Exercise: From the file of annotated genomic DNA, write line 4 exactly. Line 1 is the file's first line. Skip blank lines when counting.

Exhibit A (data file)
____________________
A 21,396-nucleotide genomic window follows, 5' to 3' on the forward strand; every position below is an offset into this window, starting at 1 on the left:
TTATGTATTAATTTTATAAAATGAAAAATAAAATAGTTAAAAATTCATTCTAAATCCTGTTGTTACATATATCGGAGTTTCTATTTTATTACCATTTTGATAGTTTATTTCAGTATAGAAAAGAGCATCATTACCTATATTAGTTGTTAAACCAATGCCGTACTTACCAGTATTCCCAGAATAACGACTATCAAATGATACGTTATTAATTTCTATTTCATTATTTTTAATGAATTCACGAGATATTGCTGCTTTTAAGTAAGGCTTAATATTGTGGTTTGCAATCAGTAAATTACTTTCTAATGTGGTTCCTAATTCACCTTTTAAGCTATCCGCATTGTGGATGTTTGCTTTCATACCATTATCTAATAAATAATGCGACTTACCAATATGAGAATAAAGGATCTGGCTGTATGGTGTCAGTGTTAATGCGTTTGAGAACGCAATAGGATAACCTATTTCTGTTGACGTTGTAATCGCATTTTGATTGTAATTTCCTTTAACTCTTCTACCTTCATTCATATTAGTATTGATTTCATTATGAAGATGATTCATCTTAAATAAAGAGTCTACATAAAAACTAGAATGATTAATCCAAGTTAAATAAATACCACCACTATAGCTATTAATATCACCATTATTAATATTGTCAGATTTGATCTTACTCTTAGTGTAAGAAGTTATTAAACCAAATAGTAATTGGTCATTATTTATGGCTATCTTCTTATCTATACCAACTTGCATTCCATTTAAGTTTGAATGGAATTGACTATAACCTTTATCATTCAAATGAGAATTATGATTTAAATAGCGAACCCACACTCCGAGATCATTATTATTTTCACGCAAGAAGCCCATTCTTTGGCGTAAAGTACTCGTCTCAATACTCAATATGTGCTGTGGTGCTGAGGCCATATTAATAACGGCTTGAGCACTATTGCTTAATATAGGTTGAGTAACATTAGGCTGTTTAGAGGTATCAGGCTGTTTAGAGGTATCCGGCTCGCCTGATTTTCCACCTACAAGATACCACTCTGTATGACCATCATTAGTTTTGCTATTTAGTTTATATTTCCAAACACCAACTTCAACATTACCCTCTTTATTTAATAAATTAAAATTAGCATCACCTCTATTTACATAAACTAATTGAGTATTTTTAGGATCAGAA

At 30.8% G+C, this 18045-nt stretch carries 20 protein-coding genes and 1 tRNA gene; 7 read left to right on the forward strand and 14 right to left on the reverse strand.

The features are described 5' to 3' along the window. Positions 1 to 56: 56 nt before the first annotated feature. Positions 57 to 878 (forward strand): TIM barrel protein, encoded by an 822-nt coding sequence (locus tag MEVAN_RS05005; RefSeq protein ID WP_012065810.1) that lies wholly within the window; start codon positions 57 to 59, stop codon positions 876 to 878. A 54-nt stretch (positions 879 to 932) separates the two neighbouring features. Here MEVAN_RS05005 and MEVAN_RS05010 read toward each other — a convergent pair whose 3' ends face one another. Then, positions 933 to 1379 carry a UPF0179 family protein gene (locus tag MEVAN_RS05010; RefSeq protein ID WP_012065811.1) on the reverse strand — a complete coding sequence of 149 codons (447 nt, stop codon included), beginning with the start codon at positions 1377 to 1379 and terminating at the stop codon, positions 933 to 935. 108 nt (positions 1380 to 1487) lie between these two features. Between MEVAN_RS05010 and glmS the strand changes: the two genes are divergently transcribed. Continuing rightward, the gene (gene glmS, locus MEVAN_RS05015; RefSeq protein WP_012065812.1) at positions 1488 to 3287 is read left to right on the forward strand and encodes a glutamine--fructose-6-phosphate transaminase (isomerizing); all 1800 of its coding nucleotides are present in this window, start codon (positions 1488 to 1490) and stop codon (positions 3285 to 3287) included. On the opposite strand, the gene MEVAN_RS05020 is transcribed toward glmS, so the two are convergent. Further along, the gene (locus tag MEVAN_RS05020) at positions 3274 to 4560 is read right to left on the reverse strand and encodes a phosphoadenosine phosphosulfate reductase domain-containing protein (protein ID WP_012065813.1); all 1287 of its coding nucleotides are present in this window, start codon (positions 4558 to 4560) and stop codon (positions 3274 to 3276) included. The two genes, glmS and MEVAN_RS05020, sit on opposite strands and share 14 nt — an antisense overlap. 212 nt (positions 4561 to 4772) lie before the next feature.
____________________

The features are described 5' to 3' along the window. Positions 1 to 56: 56 nt before the first annotated feature. Positions 57 to 878 (forward strand): TIM barrel protein, encoded by an 822-nt coding sequence (locus tag MEVAN_RS05005; RefSeq protein ID WP_012065810.1) that lies wholly within the window; start codon positions 57 to 59, stop codon positions 876 to 878. A 54-nt stretch (positions 879 to 932) separates the two neighbouring features. Here MEVAN_RS05005 and MEVAN_RS05010 read toward each other — a convergent pair whose 3' ends face one another. Then, positions 933 to 1379 carry a UPF0179 family protein gene (locus tag MEVAN_RS05010; RefSeq protein ID WP_012065811.1) on the reverse strand — a complete coding sequence of 149 codons (447 nt, stop codon included), beginning with the start codon at positions 1377 to 1379 and terminating at the stop codon, positions 933 to 935. 108 nt (positions 1380 to 1487) lie between these two features. Between MEVAN_RS05010 and glmS the strand changes: the two genes are divergently transcribed. Continuing rightward, the gene (gene glmS, locus MEVAN_RS05015; RefSeq protein WP_012065812.1) at positions 1488 to 3287 is read left to right on the forward strand and encodes a glutamine--fructose-6-phosphate transaminase (isomerizing); all 1800 of its coding nucleotides are present in this window, start codon (positions 1488 to 1490) and stop codon (positions 3285 to 3287) included. On the opposite strand, the gene MEVAN_RS05020 is transcribed toward glmS, so the two are convergent. Further along, the gene (locus tag MEVAN_RS05020) at positions 3274 to 4560 is read right to left on the reverse strand and encodes a phosphoadenosine phosphosulfate reductase domain-containing protein (protein ID WP_012065813.1); all 1287 of its coding nucleotides are present in this window, start codon (positions 4558 to 4560) and stop codon (positions 3274 to 3276) included. The two genes, glmS and MEVAN_RS05020, sit on opposite strands and share 14 nt — an antisense overlap. 212 nt (positions 4561 to 4772) lie before the next feature.